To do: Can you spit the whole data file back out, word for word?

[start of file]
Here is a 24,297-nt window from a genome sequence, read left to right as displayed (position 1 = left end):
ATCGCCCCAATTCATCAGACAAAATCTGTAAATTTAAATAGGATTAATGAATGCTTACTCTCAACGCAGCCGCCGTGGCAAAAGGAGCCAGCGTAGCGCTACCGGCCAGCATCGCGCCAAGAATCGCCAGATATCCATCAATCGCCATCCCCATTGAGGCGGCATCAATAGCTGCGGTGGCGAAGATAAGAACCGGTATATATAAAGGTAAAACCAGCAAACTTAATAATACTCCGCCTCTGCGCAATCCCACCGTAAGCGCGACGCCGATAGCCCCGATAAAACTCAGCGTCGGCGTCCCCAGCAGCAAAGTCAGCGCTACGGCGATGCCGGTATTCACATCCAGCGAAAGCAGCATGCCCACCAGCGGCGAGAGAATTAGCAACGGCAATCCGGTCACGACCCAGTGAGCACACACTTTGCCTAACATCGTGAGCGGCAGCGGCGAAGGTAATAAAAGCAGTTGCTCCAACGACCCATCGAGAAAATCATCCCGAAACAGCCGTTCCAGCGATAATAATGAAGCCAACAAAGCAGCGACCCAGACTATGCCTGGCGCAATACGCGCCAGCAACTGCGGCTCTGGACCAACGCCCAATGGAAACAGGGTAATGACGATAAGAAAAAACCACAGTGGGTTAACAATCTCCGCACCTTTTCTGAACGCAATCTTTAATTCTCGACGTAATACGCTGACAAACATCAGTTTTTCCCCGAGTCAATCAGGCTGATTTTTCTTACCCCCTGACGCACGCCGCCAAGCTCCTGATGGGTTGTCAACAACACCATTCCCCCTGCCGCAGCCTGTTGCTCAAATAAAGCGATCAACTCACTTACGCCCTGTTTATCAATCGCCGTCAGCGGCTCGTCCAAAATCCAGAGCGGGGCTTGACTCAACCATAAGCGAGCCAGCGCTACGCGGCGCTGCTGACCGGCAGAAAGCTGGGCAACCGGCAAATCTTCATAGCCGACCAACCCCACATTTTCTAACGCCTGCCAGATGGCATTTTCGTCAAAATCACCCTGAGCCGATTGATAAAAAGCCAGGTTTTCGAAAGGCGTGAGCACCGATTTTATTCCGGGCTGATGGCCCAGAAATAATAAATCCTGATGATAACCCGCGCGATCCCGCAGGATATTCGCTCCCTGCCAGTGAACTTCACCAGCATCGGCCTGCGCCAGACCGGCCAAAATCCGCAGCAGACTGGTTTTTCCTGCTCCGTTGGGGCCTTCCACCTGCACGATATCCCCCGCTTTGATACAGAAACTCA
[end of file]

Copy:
Here is a 24,297-nt window from a genome sequence, read left to right as displayed (position 1 = left end):
ATCGCCCCAATTCATCAGACAAAATCTGTAAATTTAAATAGGATTAATGAATGCTTACTCTCAACGCAGCCGCCGTGGCAAAAGGAGCCAGCGTAGCGCTACCGGCCAGCATCGCGCCAAGAATCGCCAGATATCCATCAATCGCCATCCCCATTGAGGCGGCATCAATAGCTGCGGTGGCGAAGATAAGAACCGGTATATATAAAGGTAAAACCAGCAAACTTAATAATACTCCGCCTCTGCGCAATCCCACCGTAAGCGCGACGCCGATAGCCCCGATAAAACTCAGCGTCGGCGTCCCCAGCAGCAAAGTCAGCGCTACGGCGATGCCGGTATTCACATCCAGCGAAAGCAGCATGCCCACCAGCGGCGAGAGAATTAGCAACGGCAATCCGGTCACGACCCAGTGAGCACACACTTTGCCTAACATCGTGAGCGGCAGCGGCGAAGGTAATAAAAGCAGTTGCTCCAACGACCCATCGAGAAAATCATCCCGAAACAGCCGTTCCAGCGATAATAATGAAGCCAACAAAGCAGCGACCCAGACTATGCCTGGCGCAATACGCGCCAGCAACTGCGGCTCTGGACCAACGCCCAATGGAAACAGGGTAATGACGATAAGAAAAAACCACAGTGGGTTAACAATCTCCGCACCTTTTCTGAACGCAATCTTTAATTCTCGACGTAATACGCTGACAAACATCAGTTTTTCCCCGAGTCAATCAGGCTGATTTTTCTTACCCCCTGACGCACGCCGCCAAGCTCCTGATGGGTTGTCAACAACACCATTCCCCCTGCCGCAGCCTGTTGCTCAAATAAAGCGATCAACTCACTTACGCCCTGTTTATCAATCGCCGTCAGCGGCTCGTCCAAAATCCAGAGCGGGGCTTGACTCAACCATAAGCGAGCCAGCGCTACGCGGCGCTGCTGACCGGCAGAAAGCTGGGCAACCGGCAAATCTTCATAGCCGACCAACCCCACATTTTCTAACGCCTGCCAGATGGCATTTTCGTCAAAATCACCCTGAGCCGATTGATAAAAAGCCAGGTTTTCGAAAGGCGTGAGCACCGATTTTATTCCGGGCTGATGGCCCAGAAATAATAAATCCTGATGATAACCCGCGCGATCCCGCAGGATATTCGCTCCCTGCCAGTGAACTTCACCAGCATCGGCCTGCGCCAGACCGGCCAAAATCCGCAGCAGACTGGTTTTTCCTGCTCCGTTGGGGCCTTCCACCTGCACGATATCCCCCGCTTTGATACAGAAACTCA